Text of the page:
Whilst the embodiment illustrated in Figure 17 comprises 13 teeth in the hair-engaging section, Figure 18 shows a further embodiment comprising 15 teeth in the hair-engaging section. Figure 20 shows a yet further embodiment comprising 17 teeth in the hair- engaging section.

Figure 18 is a cross-sectional view which shows a gradually reducing depth of the duct 108 towards a distal end of the attachment 100. Consequently, the cross-sectional area of the duct 108 decreases, or tapers, gradually towards the distal end of the attachment 100. The cross-sectional area of the sleeve 112 does not vary in size along its length towards the distal end of the attachment 100, and so the spacing between the duct 108 and the sleeve 112 gradually increases in cross-sectional area towards the distal end of the attachment, forming a chamber 114. At the upstream end of the duct 108, a contoured wall 116 extends between the air inlet 102 and air outlet 110.

The embodiment illustrated in Figure 18 shows an attachment comprising five vanes 118, 120, 122, 124, 126. The unbroken vane 118 is in closest proximity to the airflow inlet end of the duct 108 and has an aerofoil form. The orientation of the unbroken vane 118 is aligned closely to the natural airflow direction, and a downstream end of vane 118 terminates normal to the air outlet 110.

The four further vanes 120, 122, 124, 126 are split vanes, each comprising a major section and a minor section. Each vane has slightly differing dimensions and proportions. A downstream end of the major section of each split vane is a narrow tail which terminates normal to, and in close proximity to, the air outlet. The downstream ends of the major section of each split vane are positioned at approximately regular intervals of 14mm- 15 mm.

With reference to Figure 18, the upstream end of each vane (or minor vane) 118, 120, 122, 124, 126 is in alignment with the direction of the incident primary airflow (indicated by an arrow) entering the attachment 100 through the primary air inlet 102. The downstream end of each vane (or major vane) 118, 120, 122, 124, 126 is in alignment with the direction of the emitted airflow exiting the attachment through the airflow outlet 110. Alternatively, each vane in the alternative attachment 100 may comprise a single, curved vane instead of a major section and a minor section.

A hair-engaging section 128, similar to the hair-engaging section previously described and as illustrated in Figures 6 and l2a, is located at the air outlet 110 of the attachment 100. Lugs 130 at each end of the hair-engaging section 128 are attached to the duct walls 132 at the short ends of the elongate air outlet 110. A pin 134 passes through an aperture in the duct walls 132 and into a receiving aperture in each lug 130. A flexing bar 136 extends across the air outlet 110, to which a plurality of teeth 138 are attached. A first end 140 of some of the plurality of teeth 138 abut the downstream ends of the vanes 118, 120, 122, 124, 126. The vanes have a c-shaped downstream end and the teeth 138 have a semi-circular upstream end and so limited movement of the teeth is enabled, as described with respect to the hair engaging member and vanes of the attachment illustrated in Figures 1 to 15.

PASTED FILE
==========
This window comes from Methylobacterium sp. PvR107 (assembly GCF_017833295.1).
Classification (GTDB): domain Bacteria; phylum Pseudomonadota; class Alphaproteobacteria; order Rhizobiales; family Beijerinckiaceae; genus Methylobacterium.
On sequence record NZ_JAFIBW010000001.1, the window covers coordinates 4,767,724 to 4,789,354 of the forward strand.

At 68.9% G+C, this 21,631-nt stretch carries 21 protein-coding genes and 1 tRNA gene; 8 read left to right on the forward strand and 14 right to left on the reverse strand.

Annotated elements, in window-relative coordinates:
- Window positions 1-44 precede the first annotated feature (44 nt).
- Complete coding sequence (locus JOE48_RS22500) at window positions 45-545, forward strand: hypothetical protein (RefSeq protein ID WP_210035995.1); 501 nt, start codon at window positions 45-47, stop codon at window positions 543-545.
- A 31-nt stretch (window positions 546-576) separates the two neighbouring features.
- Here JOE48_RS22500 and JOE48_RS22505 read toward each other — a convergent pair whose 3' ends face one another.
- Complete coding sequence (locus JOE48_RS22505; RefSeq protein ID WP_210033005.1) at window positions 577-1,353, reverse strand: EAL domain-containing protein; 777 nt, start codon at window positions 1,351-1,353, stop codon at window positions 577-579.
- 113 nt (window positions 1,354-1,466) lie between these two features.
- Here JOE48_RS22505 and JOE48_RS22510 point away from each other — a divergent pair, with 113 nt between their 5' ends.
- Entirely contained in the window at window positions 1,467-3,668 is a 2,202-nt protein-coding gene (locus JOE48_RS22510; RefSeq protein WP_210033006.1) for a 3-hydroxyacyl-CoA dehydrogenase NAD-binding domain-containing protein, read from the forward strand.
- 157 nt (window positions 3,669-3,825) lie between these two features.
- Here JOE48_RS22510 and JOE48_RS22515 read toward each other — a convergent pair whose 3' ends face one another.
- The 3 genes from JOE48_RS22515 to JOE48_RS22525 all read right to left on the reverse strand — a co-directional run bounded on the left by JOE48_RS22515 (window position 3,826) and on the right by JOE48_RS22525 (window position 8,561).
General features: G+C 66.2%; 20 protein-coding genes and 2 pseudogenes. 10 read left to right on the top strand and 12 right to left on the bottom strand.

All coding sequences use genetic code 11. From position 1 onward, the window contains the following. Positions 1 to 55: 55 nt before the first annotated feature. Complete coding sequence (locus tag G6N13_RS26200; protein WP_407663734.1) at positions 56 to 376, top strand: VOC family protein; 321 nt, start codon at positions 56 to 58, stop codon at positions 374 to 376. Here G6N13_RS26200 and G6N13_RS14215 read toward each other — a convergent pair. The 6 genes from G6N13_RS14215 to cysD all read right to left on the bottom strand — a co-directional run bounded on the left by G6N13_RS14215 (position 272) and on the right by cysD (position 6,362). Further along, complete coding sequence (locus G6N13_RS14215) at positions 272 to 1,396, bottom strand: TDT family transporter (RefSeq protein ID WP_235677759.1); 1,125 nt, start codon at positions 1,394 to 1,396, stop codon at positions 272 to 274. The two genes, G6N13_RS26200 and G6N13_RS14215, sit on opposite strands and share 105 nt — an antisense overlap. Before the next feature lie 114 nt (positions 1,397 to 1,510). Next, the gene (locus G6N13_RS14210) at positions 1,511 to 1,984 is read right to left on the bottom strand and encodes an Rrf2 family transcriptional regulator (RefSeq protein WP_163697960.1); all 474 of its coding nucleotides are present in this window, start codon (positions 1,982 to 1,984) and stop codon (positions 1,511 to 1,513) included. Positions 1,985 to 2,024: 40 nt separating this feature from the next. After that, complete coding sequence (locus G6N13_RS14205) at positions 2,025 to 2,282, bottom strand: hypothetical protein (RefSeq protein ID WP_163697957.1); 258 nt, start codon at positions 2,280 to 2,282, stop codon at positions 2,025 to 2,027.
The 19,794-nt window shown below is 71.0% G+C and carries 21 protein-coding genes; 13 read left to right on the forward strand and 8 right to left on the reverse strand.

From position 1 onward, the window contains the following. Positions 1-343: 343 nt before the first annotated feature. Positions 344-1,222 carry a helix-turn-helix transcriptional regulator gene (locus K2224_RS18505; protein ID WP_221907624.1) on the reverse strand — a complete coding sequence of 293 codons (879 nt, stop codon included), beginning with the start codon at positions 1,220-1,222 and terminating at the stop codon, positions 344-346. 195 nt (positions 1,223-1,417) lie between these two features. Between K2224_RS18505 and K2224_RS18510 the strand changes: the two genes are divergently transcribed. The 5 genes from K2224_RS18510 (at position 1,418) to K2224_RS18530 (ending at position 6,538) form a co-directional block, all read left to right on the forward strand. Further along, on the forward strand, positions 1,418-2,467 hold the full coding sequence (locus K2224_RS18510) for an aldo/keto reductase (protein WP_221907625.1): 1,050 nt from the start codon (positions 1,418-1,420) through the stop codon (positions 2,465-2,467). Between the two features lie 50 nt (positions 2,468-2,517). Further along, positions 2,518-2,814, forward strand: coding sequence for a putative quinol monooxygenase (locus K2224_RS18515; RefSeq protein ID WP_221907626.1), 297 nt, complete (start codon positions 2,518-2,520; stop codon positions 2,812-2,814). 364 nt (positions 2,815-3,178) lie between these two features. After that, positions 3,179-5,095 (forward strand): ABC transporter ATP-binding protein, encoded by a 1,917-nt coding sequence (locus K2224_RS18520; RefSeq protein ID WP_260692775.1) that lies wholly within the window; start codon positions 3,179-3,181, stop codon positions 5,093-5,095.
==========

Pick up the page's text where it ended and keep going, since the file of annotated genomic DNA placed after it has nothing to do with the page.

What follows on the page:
In use, the attachment illustrated in Figures 17 to 20 is attached to the airflow outlet end of a hot air hair styling device. The airflow passes through the air inlet 102 of the attachment to enter the duct 108. The airflow is guided by the vanes 118, 120, 122, 124, 126 towards the air outlet 110 where the airflow is emitted from the attachment 100.

At the upstream end of the duct 108, the contoured wall 116 functions to direct the airflow towards the air outlet with a minimum of turbulence and low velocity flow. The airflow velocity of the airflow proximal to the airflow inlet is adequate to ensure a required level of attachment of the airflow to the unbroken vane. Split vanes function to improve attachment of the airflow to the vane as the incident airflow velocity is reduced. The airflow exiting the outlet 110 is straight, even flow with an outlet airflow velocity lower than the inlet airflow velocity. Furthermore, the outlet airflow has a relatively slow velocity decay and leaves the duct 108 uniformly at right-angles to the direction of the incident airflow into the attachment 100. In an exemplary embodiment, the velocity of the airflow exiting the duct is around 30m/s - 35m/s. The outlet airflow is guided by the teeth, thereby continuing the emitted straight, even flow towards the user’s hair. In use, the movement of the teeth 138 in this alternative attachment is similar to the movement of the teeth in the hairdryer attachment, as described previously.

The cross-sectional area of the duct 108 tapers gradually towards the distal end of the attachment 100. The function of this reduction in cross-sectional area is to ensure a constant pressure of airflow exiting the attachment along the entire length of the air outlet and to prevent turbulent flow. Specifically, the reduction in cross-sectional area is proportional to falling mass flow rate of the airflow within the duct. The mass flow falls as airflow exits the duct via the air outlet from the upstream end of the attachment to the downstream end of the attachment. Consequently, the reduction in cross-sectional area of the duct 108 results in a constant outlet airflow velocity along the length of the air outlet. It is also observed that attachment of airflow to vanes 118, 120, 122, 124, 126 is improved as a consequence of the reduction in cross-sectional area of the duct. Also, a balanced distribution of airflow is achieved at the air outlet.